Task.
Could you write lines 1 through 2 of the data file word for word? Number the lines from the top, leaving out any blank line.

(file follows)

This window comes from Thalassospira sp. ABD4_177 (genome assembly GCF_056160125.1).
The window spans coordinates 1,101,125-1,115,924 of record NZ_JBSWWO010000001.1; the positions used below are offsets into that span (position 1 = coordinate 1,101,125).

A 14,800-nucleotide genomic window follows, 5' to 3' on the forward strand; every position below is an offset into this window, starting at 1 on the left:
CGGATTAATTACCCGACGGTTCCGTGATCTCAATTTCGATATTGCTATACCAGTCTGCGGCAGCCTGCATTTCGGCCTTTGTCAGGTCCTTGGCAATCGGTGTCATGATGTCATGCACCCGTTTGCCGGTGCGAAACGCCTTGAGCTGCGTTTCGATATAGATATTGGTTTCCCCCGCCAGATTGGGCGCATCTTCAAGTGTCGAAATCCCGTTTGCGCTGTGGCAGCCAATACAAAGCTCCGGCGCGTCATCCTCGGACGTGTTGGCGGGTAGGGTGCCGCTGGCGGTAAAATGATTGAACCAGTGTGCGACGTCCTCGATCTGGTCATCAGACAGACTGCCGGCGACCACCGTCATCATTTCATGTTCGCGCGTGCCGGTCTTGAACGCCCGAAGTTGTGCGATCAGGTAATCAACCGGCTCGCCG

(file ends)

This window comes from Thalassospira sp. ABD4_177 (genome assembly GCF_056160125.1).
The window spans coordinates 1,101,125-1,115,924 of record NZ_JBSWWO010000001.1; the positions used below are offsets into that span (position 1 = coordinate 1,101,125).